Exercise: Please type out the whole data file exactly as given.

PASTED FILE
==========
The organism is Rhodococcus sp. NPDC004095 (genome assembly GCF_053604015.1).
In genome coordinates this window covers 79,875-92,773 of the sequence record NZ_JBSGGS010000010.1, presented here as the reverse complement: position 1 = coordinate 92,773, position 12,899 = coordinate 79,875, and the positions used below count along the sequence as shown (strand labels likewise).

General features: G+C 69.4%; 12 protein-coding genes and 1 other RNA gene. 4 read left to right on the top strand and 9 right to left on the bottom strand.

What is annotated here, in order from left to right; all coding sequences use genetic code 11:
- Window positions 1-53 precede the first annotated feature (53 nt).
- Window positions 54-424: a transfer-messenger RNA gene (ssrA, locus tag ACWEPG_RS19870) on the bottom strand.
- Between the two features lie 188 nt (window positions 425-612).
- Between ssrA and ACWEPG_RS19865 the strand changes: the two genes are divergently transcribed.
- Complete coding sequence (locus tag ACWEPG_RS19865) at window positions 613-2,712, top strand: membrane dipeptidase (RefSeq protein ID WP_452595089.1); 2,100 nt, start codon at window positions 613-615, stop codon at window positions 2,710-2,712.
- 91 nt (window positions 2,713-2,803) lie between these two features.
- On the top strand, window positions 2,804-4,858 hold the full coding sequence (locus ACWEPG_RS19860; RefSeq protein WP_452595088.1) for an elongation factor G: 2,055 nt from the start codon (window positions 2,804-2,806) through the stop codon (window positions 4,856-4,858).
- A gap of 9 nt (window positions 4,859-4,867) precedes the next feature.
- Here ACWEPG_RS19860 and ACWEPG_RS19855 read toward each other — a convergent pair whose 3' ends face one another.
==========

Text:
The organism is Rhodococcus sp. NPDC004095 (genome assembly GCF_053604015.1).
In genome coordinates this window covers 79,875-92,773 of the sequence record NZ_JBSGGS010000010.1, presented here as the reverse complement: position 1 = coordinate 92,773, position 12,899 = coordinate 79,875, and the positions used below count along the sequence as shown (strand labels likewise).

General features: G+C 69.4%; 12 protein-coding genes and 1 other RNA gene. 4 read left to right on the top strand and 9 right to left on the bottom strand.

What is annotated here, in order from left to right; all coding sequences use genetic code 11:
- Window positions 1-53 precede the first annotated feature (53 nt).
- Window positions 54-424: a transfer-messenger RNA gene (ssrA, locus tag ACWEPG_RS19870) on the bottom strand.
- Between the two features lie 188 nt (window positions 425-612).
- Between ssrA and ACWEPG_RS19865 the strand changes: the two genes are divergently transcribed.
- Complete coding sequence (locus tag ACWEPG_RS19865) at window positions 613-2,712, top strand: membrane dipeptidase (RefSeq protein ID WP_452595089.1); 2,100 nt, start codon at window positions 613-615, stop codon at window positions 2,710-2,712.
- 91 nt (window positions 2,713-2,803) lie between these two features.
- On the top strand, window positions 2,804-4,858 hold the full coding sequence (locus ACWEPG_RS19860; RefSeq protein WP_452595088.1) for an elongation factor G: 2,055 nt from the start codon (window positions 2,804-2,806) through the stop codon (window positions 4,856-4,858).
- A gap of 9 nt (window positions 4,859-4,867) precedes the next feature.
- Here ACWEPG_RS19860 and ACWEPG_RS19855 read toward each other — a convergent pair whose 3' ends face one another.